Comment by shminux on Liar Paradox Revisited · 2019-04-17T15:55:14.861Z · score: 4 (2 votes) · LW · GW

I really like the idea that an evaluation algorithm of a proposition can either terminate or end up in a fixed point, mapping back to the evaluation algorithm itself. It unites mathematical and non-mathematical statements instead of separating them, and it allows for algorithm-dependent outcomes of propositions, which fits well into my anti-realist ontology. In this approach a lack of convergence would be an indication that a new, potentially higher-level evaluation algorithm (I call those "models") is required.

Going by what you have presented, some basic hierarchy could be something like this:

Evaluating algorithm-1: Immediately/obviously/postulated true or false, no extra evaluation needed

Evaluating algorithm-2: Evaluated to true or false with or the evaluating algorithm-2 (your "infinite loop")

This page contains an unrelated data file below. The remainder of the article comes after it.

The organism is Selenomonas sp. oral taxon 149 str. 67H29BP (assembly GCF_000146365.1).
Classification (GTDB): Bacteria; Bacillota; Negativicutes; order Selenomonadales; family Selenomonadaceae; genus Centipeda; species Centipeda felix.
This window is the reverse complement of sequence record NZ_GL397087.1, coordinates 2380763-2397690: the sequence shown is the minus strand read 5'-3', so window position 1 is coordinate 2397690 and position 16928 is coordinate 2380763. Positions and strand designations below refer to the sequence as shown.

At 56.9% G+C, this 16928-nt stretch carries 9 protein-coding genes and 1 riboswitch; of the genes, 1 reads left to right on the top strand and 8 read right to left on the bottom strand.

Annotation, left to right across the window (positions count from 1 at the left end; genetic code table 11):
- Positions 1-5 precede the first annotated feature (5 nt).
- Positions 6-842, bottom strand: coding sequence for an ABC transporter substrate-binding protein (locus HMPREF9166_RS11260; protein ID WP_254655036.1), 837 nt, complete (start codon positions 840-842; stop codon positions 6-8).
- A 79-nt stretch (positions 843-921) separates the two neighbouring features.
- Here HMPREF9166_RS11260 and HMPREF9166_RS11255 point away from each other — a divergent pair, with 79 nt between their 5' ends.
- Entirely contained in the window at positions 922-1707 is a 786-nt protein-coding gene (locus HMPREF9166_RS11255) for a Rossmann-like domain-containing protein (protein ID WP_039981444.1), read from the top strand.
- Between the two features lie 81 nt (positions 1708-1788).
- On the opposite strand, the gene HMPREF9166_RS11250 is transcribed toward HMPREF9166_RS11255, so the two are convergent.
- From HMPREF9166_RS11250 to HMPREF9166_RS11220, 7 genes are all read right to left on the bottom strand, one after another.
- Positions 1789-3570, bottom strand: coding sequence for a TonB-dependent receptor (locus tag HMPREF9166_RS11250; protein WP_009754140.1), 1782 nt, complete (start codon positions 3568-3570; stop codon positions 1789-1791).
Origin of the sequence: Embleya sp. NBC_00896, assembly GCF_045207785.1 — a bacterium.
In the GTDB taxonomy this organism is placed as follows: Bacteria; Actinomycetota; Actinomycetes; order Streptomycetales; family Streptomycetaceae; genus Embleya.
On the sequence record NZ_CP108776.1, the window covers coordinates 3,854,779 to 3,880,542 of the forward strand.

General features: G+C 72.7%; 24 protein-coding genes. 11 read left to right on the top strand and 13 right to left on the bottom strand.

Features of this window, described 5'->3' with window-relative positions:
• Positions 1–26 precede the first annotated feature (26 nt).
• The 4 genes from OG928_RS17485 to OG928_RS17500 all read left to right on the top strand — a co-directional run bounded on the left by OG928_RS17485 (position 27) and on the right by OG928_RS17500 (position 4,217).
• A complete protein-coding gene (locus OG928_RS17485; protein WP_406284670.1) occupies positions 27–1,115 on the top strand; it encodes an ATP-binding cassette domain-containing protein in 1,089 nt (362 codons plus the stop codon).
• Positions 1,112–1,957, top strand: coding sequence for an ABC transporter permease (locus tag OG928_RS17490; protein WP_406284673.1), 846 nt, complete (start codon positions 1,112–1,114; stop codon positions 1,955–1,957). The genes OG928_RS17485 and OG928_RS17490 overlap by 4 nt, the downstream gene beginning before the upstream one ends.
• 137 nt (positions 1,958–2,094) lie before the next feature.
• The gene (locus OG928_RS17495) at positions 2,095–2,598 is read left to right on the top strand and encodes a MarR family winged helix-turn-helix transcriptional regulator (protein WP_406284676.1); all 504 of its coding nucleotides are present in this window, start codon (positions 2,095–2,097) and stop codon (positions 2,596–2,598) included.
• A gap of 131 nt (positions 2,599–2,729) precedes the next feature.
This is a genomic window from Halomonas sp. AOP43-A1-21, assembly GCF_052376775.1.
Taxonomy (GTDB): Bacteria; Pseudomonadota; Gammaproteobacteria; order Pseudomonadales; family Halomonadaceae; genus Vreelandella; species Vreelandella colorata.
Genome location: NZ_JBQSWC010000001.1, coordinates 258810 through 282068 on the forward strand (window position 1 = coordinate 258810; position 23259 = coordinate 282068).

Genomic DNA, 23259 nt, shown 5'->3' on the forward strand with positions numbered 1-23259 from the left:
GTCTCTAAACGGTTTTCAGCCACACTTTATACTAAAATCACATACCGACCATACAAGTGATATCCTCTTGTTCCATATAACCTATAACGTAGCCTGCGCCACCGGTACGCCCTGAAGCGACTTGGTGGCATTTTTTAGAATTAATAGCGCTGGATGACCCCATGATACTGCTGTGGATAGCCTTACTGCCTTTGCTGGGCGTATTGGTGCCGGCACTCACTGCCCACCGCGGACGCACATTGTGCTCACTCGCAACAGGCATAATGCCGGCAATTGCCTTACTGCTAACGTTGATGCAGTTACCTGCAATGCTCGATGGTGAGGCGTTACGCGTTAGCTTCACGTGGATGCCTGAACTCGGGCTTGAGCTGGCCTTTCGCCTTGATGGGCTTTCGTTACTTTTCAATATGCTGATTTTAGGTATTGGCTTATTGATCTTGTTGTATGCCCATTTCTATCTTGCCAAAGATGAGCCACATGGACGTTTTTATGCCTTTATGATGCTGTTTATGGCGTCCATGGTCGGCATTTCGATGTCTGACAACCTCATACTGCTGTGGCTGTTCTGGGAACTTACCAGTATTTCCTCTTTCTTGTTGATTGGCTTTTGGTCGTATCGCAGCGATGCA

Evaluating algorithm-3: Evaluated to one of the 2 above or to itself, if the "evaluation field" is not closed.


Comment by shminux on Why is multi worlds not a good explanation for abiogenesis · 2019-04-14T20:04:00.468Z · score: 1 (2 votes) · LW · GW
According to this theory, there is a fundamental physical difference between a complex collection of atoms, and an "observer" and somewhere in the development of life, creatures flipped from one to the other.

You seem to refer to some strawman version of the Copenhagen interpretation that no physicist subscribes to. Being brainwashed by Eliezer's writings can do that. He is very eloquent and persuasive. Consider reading other sources. Scott Aaronson's blog is a good start. Wikipedia has a bunch of useful links, too.

Comment by shminux on A Case for Taking Over the World--Or Not. · 2019-04-14T04:24:17.609Z · score: 5 (4 votes) · LW · GW
The current state of things, where people suffer when they don't have to due to circumstances outside of their control.

Ah, I can very much relate to that sentiment! The Effective Altruism movement was spawned largely in response to the concerns like that. Have you looked into their agenda, methods and achievements?

A Numerical Model of View Clusters: Results

2019-04-14T04:21:00.947Z · score: 18 (6 votes)